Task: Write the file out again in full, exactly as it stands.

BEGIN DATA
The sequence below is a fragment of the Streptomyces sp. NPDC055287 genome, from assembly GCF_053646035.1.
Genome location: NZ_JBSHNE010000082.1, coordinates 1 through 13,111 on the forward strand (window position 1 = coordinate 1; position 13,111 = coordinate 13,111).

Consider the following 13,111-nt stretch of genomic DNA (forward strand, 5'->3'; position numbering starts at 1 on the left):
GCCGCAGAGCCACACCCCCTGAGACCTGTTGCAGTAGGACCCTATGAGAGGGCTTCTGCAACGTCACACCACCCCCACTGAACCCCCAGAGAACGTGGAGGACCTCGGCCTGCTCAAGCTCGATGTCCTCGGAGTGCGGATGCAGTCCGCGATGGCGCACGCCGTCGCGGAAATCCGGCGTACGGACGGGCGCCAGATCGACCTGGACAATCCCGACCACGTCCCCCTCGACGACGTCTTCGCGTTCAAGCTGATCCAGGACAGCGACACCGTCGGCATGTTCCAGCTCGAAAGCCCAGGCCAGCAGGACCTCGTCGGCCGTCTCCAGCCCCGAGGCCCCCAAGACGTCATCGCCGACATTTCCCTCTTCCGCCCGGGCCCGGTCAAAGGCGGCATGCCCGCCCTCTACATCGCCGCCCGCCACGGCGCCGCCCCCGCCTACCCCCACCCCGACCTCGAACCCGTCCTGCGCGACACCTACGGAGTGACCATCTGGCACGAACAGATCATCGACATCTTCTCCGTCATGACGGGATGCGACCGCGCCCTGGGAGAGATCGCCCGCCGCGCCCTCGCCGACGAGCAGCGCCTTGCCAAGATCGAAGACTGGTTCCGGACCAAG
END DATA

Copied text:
The sequence below is a fragment of the Streptomyces sp. NPDC055287 genome, from assembly GCF_053646035.1.
Genome location: NZ_JBSHNE010000082.1, coordinates 1 through 13,111 on the forward strand (window position 1 = coordinate 1; position 13,111 = coordinate 13,111).

Consider the following 13,111-nt stretch of genomic DNA (forward strand, 5'->3'; position numbering starts at 1 on the left):
GCCGCAGAGCCACACCCCCTGAGACCTGTTGCAGTAGGACCCTATGAGAGGGCTTCTGCAACGTCACACCACCCCCACTGAACCCCCAGAGAACGTGGAGGACCTCGGCCTGCTCAAGCTCGATGTCCTCGGAGTGCGGATGCAGTCCGCGATGGCGCACGCCGTCGCGGAAATCCGGCGTACGGACGGGCGCCAGATCGACCTGGACAATCCCGACCACGTCCCCCTCGACGACGTCTTCGCGTTCAAGCTGATCCAGGACAGCGACACCGTCGGCATGTTCCAGCTCGAAAGCCCAGGCCAGCAGGACCTCGTCGGCCGTCTCCAGCCCCGAGGCCCCCAAGACGTCATCGCCGACATTTCCCTCTTCCGCCCGGGCCCGGTCAAAGGCGGCATGCCCGCCCTCTACATCGCCGCCCGCCACGGCGCCGCCCCCGCCTACCCCCACCCCGACCTCGAACCCGTCCTGCGCGACACCTACGGAGTGACCATCTGGCACGAACAGATCATCGACATCTTCTCCGTCATGACGGGATGCGACCGCGCCCTGGGAGAGATCGCCCGCCGCGCCCTCGCCGACGAGCAGCGCCTTGCCAAGATCGAAGACTGGTTCCGGACCAAG